“Everybody tries to create Instagram moments in whatever public space they have, whether it’s a hotel or a shopping center or a stadium. It’s certainly something that’s in the back of our mind, because it’s so relevant to today’s consumer. But we really want it to be a place of entertainment with restaurants with other activities, the theater — that’s our vision.”

The theater itself will get a new light tower on the roof reminiscent of the old Winter Park Mall and light projections along the west wall. A water feature will go in the plaza where the queue for the ticket windows is now.

Parking spaces along East Avenue will give way to a new grassy park with plenty of outdoor games and places to lounge.
Parking spaces along East Avenue will give way to a new grassy park with plenty of outdoor games and places to lounge. (Charlan Brock Architects)

“Regal remodeled the cinema about four years ago, and they went from 3,700 to 1,600 seats and installed a reservation system,” Hutchens said. “And that’s been very successful for them, not only in Winter Park but across the country. So they don’t need those large areas for people to wait in line to buy tickets.”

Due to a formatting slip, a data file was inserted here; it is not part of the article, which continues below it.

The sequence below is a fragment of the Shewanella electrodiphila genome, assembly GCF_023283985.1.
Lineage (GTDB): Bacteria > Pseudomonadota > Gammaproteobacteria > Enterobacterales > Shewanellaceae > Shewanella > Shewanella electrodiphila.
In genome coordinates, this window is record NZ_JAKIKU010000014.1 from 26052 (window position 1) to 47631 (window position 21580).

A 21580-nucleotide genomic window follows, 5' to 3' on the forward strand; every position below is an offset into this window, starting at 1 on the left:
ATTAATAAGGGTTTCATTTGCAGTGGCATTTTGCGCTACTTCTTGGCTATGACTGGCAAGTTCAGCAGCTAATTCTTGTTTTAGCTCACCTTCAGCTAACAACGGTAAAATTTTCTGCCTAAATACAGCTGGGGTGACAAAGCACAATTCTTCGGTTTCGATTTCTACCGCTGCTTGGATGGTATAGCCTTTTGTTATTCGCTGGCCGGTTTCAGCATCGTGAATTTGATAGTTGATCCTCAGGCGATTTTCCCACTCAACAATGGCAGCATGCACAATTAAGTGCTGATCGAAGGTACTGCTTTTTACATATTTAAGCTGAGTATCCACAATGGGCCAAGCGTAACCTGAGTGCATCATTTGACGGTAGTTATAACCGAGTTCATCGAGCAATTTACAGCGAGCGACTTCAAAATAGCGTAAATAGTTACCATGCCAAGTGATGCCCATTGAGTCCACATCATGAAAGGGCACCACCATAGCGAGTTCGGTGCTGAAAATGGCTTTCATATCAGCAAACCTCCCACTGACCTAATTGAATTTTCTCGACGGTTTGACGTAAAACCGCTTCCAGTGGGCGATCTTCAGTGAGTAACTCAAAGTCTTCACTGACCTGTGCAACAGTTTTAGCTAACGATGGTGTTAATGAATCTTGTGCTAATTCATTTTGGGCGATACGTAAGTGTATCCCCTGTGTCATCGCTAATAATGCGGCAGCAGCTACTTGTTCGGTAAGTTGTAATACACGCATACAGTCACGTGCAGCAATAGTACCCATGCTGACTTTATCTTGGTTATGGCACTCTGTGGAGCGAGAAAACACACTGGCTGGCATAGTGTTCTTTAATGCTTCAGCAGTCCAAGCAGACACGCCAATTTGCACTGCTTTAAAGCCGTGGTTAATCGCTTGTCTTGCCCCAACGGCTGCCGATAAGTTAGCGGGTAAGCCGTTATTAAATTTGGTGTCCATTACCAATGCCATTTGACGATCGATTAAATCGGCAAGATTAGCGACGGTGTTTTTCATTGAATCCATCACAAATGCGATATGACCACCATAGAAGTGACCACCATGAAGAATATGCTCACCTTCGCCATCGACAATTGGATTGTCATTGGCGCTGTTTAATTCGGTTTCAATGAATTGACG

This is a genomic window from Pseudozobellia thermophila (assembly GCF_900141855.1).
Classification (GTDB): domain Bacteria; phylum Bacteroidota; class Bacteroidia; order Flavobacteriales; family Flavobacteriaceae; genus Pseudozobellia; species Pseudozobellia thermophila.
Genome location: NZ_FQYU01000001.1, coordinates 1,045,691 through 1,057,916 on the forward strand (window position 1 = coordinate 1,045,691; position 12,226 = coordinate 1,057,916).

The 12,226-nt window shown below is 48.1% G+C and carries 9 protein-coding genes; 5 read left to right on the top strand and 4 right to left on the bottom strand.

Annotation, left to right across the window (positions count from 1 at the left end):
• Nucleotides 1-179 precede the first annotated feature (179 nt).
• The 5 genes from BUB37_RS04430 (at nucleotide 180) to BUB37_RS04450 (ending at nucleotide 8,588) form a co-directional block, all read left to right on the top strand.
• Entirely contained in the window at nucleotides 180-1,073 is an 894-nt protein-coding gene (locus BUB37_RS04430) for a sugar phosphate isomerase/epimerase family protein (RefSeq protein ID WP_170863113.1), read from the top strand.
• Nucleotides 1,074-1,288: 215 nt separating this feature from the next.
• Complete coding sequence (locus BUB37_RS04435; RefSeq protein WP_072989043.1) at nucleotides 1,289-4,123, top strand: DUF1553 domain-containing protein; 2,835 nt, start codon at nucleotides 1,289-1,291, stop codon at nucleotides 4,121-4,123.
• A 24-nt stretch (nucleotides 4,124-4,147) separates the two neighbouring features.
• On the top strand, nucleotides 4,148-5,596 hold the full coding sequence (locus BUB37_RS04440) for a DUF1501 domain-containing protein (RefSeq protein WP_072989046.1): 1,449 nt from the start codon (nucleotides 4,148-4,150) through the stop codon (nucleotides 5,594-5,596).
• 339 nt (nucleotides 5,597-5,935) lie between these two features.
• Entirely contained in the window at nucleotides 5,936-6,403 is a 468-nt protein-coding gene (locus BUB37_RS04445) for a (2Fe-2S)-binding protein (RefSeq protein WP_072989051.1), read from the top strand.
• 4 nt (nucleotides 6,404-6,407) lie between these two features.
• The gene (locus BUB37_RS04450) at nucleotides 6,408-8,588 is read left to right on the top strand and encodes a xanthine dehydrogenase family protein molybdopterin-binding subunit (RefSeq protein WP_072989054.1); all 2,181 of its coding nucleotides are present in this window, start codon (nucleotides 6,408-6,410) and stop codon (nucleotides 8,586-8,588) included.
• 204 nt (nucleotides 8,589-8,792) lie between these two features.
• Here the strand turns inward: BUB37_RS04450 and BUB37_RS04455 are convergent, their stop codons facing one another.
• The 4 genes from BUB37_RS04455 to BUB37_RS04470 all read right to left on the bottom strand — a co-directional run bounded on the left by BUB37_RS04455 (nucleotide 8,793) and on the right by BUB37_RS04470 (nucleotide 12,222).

Pocket parks with outdoor games and kiosks will be added to block in front of the Hangry Bison to North Street. Much of the existing landscaping will be replaced with variegated turf, while special care will be taken to preserve the oak tree canopy. “We want people to stay and linger for a few hours, and we think with what we have planned that can happen,” Hutchens said.

Charlan Brock Architects is leading the design team, in partnership with branding specialist Stephanie Darden Bennett at Prismatic and the landscape architects from Dix. Hite.

All of the building exteriors will be modernized with new rooflines and a cool color palette that mixes in wood tones. Outdoor dining will be emphasized, and tenants will get new signage.
All of the building exteriors will be modernized with new rooflines and a cool color palette that mixes in wood tones. Outdoor dining will be emphasized, and tenants will get new signage. (Charlan Brock Architects)